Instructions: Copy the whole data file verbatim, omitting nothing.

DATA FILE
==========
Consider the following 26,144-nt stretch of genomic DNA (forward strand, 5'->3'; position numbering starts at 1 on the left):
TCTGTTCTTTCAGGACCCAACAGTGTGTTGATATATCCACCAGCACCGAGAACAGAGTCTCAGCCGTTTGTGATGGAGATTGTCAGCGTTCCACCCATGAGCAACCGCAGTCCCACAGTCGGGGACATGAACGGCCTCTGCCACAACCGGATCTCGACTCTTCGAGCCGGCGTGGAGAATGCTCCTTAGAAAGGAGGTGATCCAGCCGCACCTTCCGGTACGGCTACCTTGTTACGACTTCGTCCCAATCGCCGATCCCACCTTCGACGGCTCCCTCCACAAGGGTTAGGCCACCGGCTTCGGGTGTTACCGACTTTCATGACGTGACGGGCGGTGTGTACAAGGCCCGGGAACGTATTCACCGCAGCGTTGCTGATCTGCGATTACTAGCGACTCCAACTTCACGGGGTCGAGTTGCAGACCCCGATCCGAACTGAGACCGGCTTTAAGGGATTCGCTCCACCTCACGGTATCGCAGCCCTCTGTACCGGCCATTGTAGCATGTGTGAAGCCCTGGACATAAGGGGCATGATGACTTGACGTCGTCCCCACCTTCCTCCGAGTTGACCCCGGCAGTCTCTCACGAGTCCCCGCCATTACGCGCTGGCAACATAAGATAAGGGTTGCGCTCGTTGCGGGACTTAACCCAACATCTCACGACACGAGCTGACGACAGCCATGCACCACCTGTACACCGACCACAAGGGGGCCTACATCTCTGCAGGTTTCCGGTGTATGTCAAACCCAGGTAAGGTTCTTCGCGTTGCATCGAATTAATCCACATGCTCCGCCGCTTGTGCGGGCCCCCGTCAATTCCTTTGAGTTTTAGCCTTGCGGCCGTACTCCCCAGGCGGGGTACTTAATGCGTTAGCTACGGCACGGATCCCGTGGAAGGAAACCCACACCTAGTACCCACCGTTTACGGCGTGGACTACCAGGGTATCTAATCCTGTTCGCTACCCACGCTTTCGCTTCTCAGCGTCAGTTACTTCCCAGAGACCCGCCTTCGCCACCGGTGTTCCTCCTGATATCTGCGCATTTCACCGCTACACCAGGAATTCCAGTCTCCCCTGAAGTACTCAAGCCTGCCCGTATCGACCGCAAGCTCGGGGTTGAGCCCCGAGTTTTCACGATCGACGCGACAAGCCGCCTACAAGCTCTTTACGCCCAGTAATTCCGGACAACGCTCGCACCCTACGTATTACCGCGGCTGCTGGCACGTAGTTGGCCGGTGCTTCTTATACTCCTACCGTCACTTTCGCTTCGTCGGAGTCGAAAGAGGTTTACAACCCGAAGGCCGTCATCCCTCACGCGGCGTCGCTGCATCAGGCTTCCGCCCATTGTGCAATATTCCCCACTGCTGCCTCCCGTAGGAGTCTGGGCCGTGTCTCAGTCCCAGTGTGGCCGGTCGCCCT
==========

Consider the following 26,144-nt stretch of genomic DNA (forward strand, 5'->3'; position numbering starts at 1 on the left):
TCTGTTCTTTCAGGACCCAACAGTGTGTTGATATATCCACCAGCACCGAGAACAGAGTCTCAGCCGTTTGTGATGGAGATTGTCAGCGTTCCACCCATGAGCAACCGCAGTCCCACAGTCGGGGACATGAACGGCCTCTGCCACAACCGGATCTCGACTCTTCGAGCCGGCGTGGAGAATGCTCCTTAGAAAGGAGGTGATCCAGCCGCACCTTCCGGTACGGCTACCTTGTTACGACTTCGTCCCAATCGCCGATCCCACCTTCGACGGCTCCCTCCACAAGGGTTAGGCCACCGGCTTCGGGTGTTACCGACTTTCATGACGTGACGGGCGGTGTGTACAAGGCCCGGGAACGTATTCACCGCAGCGTTGCTGATCTGCGATTACTAGCGACTCCAACTTCACGGGGTCGAGTTGCAGACCCCGATCCGAACTGAGACCGGCTTTAAGGGATTCGCTCCACCTCACGGTATCGCAGCCCTCTGTACCGGCCATTGTAGCATGTGTGAAGCCCTGGACATAAGGGGCATGATGACTTGACGTCGTCCCCACCTTCCTCCGAGTTGACCCCGGCAGTCTCTCACGAGTCCCCGCCATTACGCGCTGGCAACATAAGATAAGGGTTGCGCTCGTTGCGGGACTTAACCCAACATCTCACGACACGAGCTGACGACAGCCATGCACCACCTGTACACCGACCACAAGGGGGCCTACATCTCTGCAGGTTTCCGGTGTATGTCAAACCCAGGTAAGGTTCTTCGCGTTGCATCGAATTAATCCACATGCTCCGCCGCTTGTGCGGGCCCCCGTCAATTCCTTTGAGTTTTAGCCTTGCGGCCGTACTCCCCAGGCGGGGTACTTAATGCGTTAGCTACGGCACGGATCCCGTGGAAGGAAACCCACACCTAGTACCCACCGTTTACGGCGTGGACTACCAGGGTATCTAATCCTGTTCGCTACCCACGCTTTCGCTTCTCAGCGTCAGTTACTTCCCAGAGACCCGCCTTCGCCACCGGTGTTCCTCCTGATATCTGCGCATTTCACCGCTACACCAGGAATTCCAGTCTCCCCTGAAGTACTCAAGCCTGCCCGTATCGACCGCAAGCTCGGGGTTGAGCCCCGAGTTTTCACGATCGACGCGACAAGCCGCCTACAAGCTCTTTACGCCCAGTAATTCCGGACAACGCTCGCACCCTACGTATTACCGCGGCTGCTGGCACGTAGTTGGCCGGTGCTTCTTATACTCCTACCGTCACTTTCGCTTCGTCGGAGTCGAAAGAGGTTTACAACCCGAAGGCCGTCATCCCTCACGCGGCGTCGCTGCATCAGGCTTCCGCCCATTGTGCAATATTCCCCACTGCTGCCTCCCGTAGGAGTCTGGGCCGTGTCTCAGTCCCAGTGTGGCCGGTCGCCCT